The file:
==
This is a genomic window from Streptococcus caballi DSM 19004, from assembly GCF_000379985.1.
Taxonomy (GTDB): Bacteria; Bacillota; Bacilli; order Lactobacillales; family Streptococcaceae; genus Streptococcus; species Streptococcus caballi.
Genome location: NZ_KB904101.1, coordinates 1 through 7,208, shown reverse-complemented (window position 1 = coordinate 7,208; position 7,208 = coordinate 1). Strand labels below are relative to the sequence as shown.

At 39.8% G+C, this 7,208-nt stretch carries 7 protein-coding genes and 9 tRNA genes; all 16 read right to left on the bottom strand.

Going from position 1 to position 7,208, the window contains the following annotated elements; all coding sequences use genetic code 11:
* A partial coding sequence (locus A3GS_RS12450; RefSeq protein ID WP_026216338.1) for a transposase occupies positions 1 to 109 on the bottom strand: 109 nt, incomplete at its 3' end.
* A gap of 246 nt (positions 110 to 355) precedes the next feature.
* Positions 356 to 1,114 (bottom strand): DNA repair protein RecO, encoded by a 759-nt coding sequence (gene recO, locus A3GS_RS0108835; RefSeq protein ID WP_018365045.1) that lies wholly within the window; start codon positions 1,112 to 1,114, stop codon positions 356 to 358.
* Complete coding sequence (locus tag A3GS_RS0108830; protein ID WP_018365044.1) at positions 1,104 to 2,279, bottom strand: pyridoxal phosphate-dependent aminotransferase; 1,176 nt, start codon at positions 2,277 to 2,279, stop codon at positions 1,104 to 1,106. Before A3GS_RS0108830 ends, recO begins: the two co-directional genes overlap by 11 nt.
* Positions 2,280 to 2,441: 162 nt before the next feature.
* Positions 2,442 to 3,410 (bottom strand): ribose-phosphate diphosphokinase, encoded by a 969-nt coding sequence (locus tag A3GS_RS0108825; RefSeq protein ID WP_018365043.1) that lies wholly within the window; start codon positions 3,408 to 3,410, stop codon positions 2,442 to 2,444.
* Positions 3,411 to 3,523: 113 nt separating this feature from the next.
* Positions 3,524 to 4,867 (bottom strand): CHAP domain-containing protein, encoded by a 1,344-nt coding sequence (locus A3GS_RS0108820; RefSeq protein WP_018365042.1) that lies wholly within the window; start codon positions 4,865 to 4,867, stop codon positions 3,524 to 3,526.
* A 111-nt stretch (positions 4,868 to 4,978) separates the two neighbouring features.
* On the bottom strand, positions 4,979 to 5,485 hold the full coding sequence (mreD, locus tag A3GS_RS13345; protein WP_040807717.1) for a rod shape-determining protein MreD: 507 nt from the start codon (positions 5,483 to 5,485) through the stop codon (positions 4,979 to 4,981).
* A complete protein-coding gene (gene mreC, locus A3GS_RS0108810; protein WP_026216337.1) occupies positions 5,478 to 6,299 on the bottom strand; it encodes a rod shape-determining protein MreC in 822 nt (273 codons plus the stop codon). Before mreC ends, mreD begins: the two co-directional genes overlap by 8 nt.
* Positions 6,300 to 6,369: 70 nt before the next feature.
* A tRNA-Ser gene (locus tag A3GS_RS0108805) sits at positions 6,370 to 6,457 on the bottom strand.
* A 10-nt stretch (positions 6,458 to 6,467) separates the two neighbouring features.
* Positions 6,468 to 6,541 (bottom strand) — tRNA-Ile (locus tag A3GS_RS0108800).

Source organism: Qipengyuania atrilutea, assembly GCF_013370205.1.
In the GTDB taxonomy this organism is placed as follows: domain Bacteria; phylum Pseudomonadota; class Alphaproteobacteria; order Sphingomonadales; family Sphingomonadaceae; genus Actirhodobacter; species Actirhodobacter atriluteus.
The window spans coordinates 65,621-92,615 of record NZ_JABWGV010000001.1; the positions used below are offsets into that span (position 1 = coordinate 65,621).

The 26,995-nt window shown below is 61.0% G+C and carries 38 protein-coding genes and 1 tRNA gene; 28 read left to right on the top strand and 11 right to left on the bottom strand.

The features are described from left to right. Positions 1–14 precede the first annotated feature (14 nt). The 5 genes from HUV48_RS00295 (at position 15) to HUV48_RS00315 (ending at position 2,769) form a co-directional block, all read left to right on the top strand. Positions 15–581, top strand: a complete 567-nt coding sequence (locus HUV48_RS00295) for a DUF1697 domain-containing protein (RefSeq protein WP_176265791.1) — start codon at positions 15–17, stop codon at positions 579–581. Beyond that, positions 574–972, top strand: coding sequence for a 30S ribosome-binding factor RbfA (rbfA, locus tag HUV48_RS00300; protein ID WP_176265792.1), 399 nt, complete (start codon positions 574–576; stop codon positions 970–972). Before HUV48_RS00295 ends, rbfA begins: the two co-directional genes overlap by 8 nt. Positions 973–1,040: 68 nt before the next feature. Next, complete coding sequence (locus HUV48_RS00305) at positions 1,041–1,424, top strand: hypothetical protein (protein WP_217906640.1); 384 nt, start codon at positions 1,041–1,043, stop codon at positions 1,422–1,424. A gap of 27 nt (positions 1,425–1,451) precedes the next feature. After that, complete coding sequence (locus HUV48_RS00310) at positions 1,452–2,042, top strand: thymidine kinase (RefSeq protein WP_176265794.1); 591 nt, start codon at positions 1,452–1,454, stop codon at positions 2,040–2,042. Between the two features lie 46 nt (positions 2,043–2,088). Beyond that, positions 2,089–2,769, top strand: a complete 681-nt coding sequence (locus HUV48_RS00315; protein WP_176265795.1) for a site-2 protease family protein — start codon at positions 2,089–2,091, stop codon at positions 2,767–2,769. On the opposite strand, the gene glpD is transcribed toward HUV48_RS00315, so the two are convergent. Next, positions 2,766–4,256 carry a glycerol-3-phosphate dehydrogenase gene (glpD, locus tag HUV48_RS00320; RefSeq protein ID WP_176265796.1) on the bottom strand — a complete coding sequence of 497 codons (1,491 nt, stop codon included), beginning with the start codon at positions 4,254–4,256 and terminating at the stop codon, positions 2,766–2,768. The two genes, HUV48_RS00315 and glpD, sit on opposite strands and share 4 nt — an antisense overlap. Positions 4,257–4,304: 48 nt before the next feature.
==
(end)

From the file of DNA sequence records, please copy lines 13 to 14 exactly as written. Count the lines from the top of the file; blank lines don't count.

* Positions 3,524 to 4,867 (bottom strand): CHAP domain-containing protein, encoded by a 1,344-nt coding sequence (locus A3GS_RS0108820; RefSeq protein WP_018365042.1) that lies wholly within the window; start codon positions 4,865 to 4,867, stop codon positions 3,524 to 3,526.
* A 111-nt stretch (positions 4,868 to 4,978) separates the two neighbouring features.